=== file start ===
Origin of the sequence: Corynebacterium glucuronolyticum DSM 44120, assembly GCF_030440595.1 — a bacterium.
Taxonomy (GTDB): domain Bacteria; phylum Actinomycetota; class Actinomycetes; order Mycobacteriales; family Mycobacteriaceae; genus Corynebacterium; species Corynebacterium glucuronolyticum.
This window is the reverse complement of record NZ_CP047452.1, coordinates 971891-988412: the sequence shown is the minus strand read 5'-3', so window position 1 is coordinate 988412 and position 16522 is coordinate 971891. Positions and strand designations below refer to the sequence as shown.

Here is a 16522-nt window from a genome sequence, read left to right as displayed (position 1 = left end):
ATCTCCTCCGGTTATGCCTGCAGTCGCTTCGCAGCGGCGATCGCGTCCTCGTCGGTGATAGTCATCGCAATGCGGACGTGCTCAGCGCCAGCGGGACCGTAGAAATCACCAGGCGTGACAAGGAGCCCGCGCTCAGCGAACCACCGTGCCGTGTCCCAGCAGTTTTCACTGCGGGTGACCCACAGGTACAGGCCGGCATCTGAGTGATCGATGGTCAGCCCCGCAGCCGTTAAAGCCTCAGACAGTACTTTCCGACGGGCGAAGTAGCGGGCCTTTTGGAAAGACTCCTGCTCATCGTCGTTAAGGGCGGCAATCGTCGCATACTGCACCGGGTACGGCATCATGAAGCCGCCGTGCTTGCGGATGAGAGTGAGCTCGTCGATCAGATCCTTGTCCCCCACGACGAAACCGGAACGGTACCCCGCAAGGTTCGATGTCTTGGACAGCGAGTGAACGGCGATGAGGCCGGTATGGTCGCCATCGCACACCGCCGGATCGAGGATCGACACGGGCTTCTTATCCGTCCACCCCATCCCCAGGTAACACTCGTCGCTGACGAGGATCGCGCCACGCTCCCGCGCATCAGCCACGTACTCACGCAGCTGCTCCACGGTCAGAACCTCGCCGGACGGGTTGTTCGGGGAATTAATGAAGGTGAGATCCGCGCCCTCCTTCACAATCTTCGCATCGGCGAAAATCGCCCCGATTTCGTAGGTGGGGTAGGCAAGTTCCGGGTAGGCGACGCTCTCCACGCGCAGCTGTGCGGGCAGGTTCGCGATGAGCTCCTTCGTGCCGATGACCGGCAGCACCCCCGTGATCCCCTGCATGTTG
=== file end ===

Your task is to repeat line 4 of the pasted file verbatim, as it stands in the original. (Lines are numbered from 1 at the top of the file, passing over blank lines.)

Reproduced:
Here is a 16522-nt window from a genome sequence, read left to right as displayed (position 1 = left end):